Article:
Joanna Gold, the supremely awkward protagonist of the new Showtime comedy “I Love That For You,” often lapses into a dialect you’ve never quite heard before, a straight-out-of-Cleveland, social-media-and-daytime-TV mishmash that embarrasses her even as she’s slinging it. Asked how she is feeling, she comes out with, “I’m hashtag-living, I’m hashtag-I’m-loving-it, boo-doom-poom-poom, yeah, let’s all go down to the Mickey D’s and get some cheesebuggaz.” It’s as if Annie Hall had been locked in a room for the last decade with just the E! channel.
The show, which premieres Friday, doesn’t spell out where Joanna’s temperament comes from, at least not through its first four episodes. What we know is that she had leukemia as a teenager, a condition she happily exploited for sympathy and perks, and that 20 years later she is healthy but less happy — living with her parents, working at Costco with her dad and going on the occasional disastrous date. She’s got a big, attention-seeking personality inside a shell of ditsy, clumsy self-consciousness, but while there are hints that her doting parents have sheltered her over the years, the show doesn’t draw a straight line back to her cancer.
Viewers might, if they know that Vanessa Bayer, the “Saturday Night Live” alum who created the series (with Jeremy Beiler) and plays Joanna, had leukemia as a teenager in Cleveland. And what makes “I Love That for You” a little more interesting than the average autobiographical sitcom — as Joanna breaks out of her shell in a new career as a host on a cable home-shopping network — is how thoroughly the show integrates cancer as text and subtext.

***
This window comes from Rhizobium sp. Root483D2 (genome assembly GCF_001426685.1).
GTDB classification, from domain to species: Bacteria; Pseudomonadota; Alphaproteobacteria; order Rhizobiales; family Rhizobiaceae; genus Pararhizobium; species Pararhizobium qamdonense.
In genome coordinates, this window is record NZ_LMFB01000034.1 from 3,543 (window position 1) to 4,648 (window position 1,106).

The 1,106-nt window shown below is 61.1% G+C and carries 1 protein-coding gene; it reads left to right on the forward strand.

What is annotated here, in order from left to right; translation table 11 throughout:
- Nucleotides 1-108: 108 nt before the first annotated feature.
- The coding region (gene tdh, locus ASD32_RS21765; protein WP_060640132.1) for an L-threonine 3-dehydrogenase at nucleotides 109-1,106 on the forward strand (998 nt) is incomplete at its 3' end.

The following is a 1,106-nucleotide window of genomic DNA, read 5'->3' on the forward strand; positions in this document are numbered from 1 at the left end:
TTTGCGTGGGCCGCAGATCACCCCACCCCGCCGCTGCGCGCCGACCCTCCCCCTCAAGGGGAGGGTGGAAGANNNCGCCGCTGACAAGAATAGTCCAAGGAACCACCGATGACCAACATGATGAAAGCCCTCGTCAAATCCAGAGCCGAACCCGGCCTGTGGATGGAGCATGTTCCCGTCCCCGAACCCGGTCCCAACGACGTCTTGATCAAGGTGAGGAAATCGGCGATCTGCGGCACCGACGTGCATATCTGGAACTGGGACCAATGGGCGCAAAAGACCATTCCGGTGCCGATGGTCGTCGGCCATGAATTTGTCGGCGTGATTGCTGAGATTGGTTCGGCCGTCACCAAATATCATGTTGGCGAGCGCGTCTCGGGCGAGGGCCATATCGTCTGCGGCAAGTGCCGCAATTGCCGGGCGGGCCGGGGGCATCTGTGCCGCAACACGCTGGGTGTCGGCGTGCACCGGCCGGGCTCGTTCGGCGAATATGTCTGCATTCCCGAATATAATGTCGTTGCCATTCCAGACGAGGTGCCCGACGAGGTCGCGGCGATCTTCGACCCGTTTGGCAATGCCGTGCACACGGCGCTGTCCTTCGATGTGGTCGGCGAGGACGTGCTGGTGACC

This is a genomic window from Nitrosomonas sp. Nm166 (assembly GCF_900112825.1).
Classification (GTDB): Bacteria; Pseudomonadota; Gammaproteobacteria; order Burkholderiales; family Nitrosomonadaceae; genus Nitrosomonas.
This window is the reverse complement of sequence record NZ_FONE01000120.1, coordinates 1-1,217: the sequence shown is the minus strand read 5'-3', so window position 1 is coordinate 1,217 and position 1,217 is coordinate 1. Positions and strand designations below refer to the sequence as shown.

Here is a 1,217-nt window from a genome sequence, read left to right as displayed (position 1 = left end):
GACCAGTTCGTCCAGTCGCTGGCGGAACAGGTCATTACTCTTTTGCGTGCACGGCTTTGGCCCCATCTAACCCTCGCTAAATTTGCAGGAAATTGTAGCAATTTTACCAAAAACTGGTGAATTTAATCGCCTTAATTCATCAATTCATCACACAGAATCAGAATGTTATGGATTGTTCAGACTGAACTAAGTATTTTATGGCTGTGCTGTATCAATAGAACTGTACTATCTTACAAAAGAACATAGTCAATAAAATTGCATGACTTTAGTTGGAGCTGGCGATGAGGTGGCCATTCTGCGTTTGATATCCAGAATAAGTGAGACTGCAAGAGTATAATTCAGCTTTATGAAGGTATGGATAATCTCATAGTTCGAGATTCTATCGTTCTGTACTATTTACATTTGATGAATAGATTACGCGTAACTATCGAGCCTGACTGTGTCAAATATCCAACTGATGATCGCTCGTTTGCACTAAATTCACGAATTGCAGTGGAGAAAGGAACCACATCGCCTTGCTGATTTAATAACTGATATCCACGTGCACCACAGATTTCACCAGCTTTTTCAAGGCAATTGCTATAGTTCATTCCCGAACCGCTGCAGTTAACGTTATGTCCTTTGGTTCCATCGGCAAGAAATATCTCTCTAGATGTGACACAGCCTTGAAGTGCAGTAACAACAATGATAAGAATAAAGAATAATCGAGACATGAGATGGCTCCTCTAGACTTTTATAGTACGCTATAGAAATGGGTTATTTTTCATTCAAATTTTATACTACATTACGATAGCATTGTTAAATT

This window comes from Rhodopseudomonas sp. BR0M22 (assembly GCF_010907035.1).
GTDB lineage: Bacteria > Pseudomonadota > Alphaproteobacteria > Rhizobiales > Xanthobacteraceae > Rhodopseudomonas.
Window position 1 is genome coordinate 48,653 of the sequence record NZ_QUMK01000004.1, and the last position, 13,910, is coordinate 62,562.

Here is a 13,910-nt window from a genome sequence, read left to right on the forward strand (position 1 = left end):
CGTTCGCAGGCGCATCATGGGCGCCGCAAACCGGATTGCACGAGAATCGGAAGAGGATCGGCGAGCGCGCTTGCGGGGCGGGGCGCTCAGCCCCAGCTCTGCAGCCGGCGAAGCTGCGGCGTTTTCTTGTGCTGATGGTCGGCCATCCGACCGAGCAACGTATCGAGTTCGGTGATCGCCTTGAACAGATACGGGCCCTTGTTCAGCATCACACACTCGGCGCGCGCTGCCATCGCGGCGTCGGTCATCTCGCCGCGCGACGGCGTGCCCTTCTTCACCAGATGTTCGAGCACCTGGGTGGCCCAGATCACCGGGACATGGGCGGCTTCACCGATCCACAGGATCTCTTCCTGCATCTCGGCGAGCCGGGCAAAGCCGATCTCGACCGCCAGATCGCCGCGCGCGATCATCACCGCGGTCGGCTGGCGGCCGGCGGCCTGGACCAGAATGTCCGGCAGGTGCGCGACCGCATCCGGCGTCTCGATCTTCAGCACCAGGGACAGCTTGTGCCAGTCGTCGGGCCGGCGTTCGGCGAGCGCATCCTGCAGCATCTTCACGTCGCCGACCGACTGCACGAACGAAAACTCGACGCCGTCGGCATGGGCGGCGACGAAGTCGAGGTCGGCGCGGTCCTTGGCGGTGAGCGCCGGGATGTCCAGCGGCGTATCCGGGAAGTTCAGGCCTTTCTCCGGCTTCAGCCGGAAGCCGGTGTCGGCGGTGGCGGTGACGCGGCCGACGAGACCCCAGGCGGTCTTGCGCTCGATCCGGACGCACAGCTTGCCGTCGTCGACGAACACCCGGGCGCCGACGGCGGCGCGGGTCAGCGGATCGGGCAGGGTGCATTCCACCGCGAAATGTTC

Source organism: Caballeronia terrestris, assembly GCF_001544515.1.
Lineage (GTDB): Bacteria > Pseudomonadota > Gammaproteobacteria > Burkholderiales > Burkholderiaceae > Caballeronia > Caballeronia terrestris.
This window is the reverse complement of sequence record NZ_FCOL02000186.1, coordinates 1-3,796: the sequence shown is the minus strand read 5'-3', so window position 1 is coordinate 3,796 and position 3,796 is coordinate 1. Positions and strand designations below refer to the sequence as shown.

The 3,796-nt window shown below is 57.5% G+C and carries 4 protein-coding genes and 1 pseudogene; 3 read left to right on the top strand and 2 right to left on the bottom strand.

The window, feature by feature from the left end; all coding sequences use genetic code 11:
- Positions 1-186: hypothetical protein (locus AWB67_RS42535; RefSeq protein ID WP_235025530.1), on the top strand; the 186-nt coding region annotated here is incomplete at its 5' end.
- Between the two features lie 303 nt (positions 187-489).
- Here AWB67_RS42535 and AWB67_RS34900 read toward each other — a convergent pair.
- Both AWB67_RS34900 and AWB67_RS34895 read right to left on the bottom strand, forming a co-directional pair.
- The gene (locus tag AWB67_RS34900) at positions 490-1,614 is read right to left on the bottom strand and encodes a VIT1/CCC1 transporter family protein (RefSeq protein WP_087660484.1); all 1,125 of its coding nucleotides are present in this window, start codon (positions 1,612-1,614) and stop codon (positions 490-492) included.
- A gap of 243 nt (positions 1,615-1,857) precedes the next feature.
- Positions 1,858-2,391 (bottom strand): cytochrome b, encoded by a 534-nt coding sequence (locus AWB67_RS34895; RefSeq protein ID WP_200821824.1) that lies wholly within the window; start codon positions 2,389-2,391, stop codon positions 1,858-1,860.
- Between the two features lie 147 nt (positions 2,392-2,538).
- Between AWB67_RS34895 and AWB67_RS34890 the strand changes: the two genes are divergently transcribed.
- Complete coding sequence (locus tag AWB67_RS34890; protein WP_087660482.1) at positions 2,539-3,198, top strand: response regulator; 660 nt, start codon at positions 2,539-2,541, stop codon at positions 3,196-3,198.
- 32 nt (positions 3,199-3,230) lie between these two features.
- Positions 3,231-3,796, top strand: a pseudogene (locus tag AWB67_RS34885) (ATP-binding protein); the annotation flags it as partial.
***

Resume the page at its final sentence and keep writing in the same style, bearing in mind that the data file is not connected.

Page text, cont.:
The series is a mix of behind-the-scenes showbiz satire and office comedy, and like many shows in that overpopulated genre, it’s about artifice and selling lies and keeping a sense of yourself while doing so. That turns out to be a double bind for Joanna. When her childhood dream — dating to her days watching TV from her hospital bed — of a job with the Special Value Network comes true, she quickly learns that to sell product, she needs to sell her own story. “They’re going to need to know who you are,” barks the network’s intimidating chief executive, Pat (Jenifer Lewis of “black-ish,” who walks away with the show).
We know that Joanna is cancer girl, and so does she, but she doesn’t want to be cancer girl — until the backbiting and nasty competitiveness of SVN push her over the edge, and she claims her illness in a way that’s just as dishonest as the claims she makes for the junky knickknacks she sells on air.
So the comic-dramatic tension of “I Love That for You,” which includes a lot of the usual — workplace enemies revealing their more sympathetic sides, a potential romance with a mild-mannered hunk (Paul James) — is centered on Joanna’s big lie. The green bar on the SVN producers’ monitors that tracks purchasing jumps up whenever she says the word “cancer,” and Pat’s ruthless pursuit of profit pushes Joanna into increasingly public fabrications.
And while the show is no big deal, it handles the psychological and farcical ramifications of Joanna’s dilemma with a sensitivity that gives the sitcom setups an emotional kick you wouldn’t necessarily expect. Some of this has to do with Bayer’s performance — she nails Joanna’s blend of arrogance and abashment with an ace sketch comic’s facility. But obviously it also has to do with her life. Joanna is going through the bizarro, nightmare version of what Bayer is doing in the daylight: using her experience of childhood illness, which she has connected to her decision to go into comedy, to make art. Except that in Joanna’s case, it’s the art of peddling useless merchandise.
Joining Bayer and Lewis in a comic triangle at the heart of the show is Molly Shannon as Jackie, a veteran host who is growing tired of the hustle. She rebels when Pat wants her to cover up her divorce; as Joanna leans into the lying, Jackie, her idol, starts to push back. Shannon has played a lot of characters like this — currents of humanity under a hard, loud carapace of insecurity — but this one feels more human than most. That’s the general drift of “I Love That for You,” and it might be just enough to make it worth seeing where the season’s remaining four episodes go.